MANCHESTER – The township has had a couple of water woes recently. The Department of Public Works responded to those issues, one of which awaits state confirmation.
Residents of the Leisure Village West Development in the township had to endure a water service interruption following a water main break that was fixed on February 24.
Manchester East Water Utility notified residents in that area that a water main break had occurred at Chatham Lane and Buckingham Drive, in the Leisure Village West Development. This caused customers within that service area to be without water while repairs were underway.
A potential or actual threat to the quality of water being provided to those residents existed and as a precaution, the utility implemented a limited Boil Water Advisory until testing of the water supply was deemed satisfactory.
“The work is complete and road was open yesterday at 6 p.m.,” Township Clerk Sabina Martin told The Manchester Times on February 25.
A water boiling advisory was also issued by the township police department on February 25 concerning an area of Whiting. The advisory concerned an issue with a chlorine pump that staff of the clerk’s office said had been fixed but was awaiting State Department of Environmental Protection certification in order for the system to begin operating again. It was unknown if that would be done by the end of the work day on February 25.
While neither occurrence had anything to do with the current COVID-19 pandemic the township’s website includes a reminder to residents about the coronavirus, drinking water and wastewater.
It states that “there is no higher priority for Environmental Protection Agency (EPA) than protecting the health and safety of Americans. The EPA is providing this important information about COVID-19 as it relates to drinking water and wastewater to provide clarity to the public. The COVID-19 virus has not been detected in drinking-water supplies. Based on current evidence, the risk to water supplies is low.”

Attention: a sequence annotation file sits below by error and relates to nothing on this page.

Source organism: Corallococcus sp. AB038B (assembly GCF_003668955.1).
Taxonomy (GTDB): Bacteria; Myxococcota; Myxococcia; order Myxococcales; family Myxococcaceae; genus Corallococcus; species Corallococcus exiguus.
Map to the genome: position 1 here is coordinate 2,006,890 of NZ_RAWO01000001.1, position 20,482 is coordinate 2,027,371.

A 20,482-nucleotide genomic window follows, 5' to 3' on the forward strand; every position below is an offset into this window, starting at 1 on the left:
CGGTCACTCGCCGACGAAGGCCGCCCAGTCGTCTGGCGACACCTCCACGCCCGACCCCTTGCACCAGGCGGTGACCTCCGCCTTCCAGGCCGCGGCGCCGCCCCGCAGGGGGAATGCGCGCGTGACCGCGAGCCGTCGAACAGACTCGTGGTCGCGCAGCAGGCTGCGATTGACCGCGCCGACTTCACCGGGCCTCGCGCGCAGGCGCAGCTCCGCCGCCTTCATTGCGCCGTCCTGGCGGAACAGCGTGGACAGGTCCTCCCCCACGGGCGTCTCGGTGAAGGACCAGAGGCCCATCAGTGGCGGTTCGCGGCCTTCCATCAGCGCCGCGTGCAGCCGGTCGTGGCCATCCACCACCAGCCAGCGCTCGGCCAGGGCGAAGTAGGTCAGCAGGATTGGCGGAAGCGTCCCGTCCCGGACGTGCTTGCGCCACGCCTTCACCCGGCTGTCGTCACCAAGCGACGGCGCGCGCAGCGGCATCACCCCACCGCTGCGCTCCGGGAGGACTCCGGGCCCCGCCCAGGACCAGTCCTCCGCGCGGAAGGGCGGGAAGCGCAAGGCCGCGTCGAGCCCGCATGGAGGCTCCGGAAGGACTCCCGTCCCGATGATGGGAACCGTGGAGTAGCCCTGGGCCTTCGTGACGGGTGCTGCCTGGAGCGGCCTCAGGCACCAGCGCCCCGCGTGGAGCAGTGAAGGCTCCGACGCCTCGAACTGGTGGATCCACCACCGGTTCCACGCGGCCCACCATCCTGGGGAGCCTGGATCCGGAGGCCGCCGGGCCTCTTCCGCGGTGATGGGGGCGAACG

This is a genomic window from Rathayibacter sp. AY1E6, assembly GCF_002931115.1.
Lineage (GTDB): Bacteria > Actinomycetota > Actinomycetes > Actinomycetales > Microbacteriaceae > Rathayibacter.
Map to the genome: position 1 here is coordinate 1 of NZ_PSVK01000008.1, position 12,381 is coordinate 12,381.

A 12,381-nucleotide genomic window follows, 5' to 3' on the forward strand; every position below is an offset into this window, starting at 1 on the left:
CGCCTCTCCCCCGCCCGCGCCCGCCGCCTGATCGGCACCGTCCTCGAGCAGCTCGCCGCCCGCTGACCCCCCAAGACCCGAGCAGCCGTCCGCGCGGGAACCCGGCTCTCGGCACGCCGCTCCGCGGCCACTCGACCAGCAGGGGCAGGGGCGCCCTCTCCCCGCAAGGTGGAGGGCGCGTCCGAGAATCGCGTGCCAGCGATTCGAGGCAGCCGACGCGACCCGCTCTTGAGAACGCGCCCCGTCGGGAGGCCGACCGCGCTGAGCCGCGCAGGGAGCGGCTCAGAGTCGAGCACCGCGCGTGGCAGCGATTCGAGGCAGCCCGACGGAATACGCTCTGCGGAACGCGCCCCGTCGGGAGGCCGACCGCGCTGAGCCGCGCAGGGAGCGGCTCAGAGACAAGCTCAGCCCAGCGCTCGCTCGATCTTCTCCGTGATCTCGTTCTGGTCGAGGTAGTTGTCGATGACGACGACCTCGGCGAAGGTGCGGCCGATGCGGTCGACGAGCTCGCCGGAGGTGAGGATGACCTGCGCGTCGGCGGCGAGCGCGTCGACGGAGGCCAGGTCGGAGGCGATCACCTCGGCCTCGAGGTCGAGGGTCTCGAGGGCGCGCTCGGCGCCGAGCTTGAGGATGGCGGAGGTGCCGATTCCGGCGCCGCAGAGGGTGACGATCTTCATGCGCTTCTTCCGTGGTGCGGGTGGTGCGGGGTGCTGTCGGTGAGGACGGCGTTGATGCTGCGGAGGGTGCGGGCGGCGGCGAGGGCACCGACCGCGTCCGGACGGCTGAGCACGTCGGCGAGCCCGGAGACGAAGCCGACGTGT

“Americans can continue to use and drink water from their tap as usual. EPA also encourages the public to help keep household plumbing and our nation’s water infrastructure operating properly by only flushing toilet paper. Disinfecting wipes and other items should be disposed of in the trash, not the toilet,” the reminder states.
EPA Administrator Andrew Wheeler sent a letter to all the governors in the United States, territories, tribes and Washington, DC, requesting that water and wastewater workers, as well as the manufacturers and suppliers who provide vital services and materials to the water sector, are considered essential workers and businesses by state authorities when enacting restrictions to curb the spread of COVID-19.
“Our critical water infrastructure and its operators ensure the safe supply of water to our homes and hospitals, and depend on treatment chemicals, laboratory supplies and related goods and materials,” the letters to local leaders from Administrator Wheeler stated.
The EPA provided a template that states, tribes, localities, water utilities and technical assistance providers can use to provide documentation to workers that are considered essential.
The agency also supports states and cities that have already taken proactive measures to ensure continued access to clean water for drinking and handwashing during the COVID- 19 pandemic.
Many drinking water systems are discontinuing service cut-offs, restoring service to customers whose service was previously cut-off, and refraining from imposing penalties for nonpayment. EPA recommends widespread adoption of these practices, which provide critical support for public health.
The World Health Organization has stated that the, “presence of the COVID-19 virus has not been detected in drinking-water supplies and based on current evidence the risk to water supplies is low.” For additional information on COVID-19 and drinking water, you can refer to EPA’s website: epa.gov/coronavirus/coronavirus-and-drinking-water-and-wastewater.